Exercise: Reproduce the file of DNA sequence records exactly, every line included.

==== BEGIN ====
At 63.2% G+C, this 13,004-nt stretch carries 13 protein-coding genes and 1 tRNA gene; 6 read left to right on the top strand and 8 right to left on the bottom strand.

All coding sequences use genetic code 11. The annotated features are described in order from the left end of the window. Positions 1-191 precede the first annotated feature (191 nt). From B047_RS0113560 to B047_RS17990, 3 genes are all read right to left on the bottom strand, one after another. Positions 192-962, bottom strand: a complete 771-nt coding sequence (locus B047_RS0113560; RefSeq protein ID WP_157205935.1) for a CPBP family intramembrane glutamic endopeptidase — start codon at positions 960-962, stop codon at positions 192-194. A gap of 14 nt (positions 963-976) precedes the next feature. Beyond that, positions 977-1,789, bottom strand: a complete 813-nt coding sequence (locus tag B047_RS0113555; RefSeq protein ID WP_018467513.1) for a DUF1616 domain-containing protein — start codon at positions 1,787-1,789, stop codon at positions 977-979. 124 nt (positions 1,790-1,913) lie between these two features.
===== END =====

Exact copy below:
At 63.2% G+C, this 13,004-nt stretch carries 13 protein-coding genes and 1 tRNA gene; 6 read left to right on the top strand and 8 right to left on the bottom strand.

All coding sequences use genetic code 11. The annotated features are described in order from the left end of the window. Positions 1-191 precede the first annotated feature (191 nt). From B047_RS0113560 to B047_RS17990, 3 genes are all read right to left on the bottom strand, one after another. Positions 192-962, bottom strand: a complete 771-nt coding sequence (locus B047_RS0113560; RefSeq protein ID WP_157205935.1) for a CPBP family intramembrane glutamic endopeptidase — start codon at positions 960-962, stop codon at positions 192-194. A gap of 14 nt (positions 963-976) precedes the next feature. Beyond that, positions 977-1,789, bottom strand: a complete 813-nt coding sequence (locus tag B047_RS0113555; RefSeq protein ID WP_018467513.1) for a DUF1616 domain-containing protein — start codon at positions 1,787-1,789, stop codon at positions 977-979. 124 nt (positions 1,790-1,913) lie between these two features.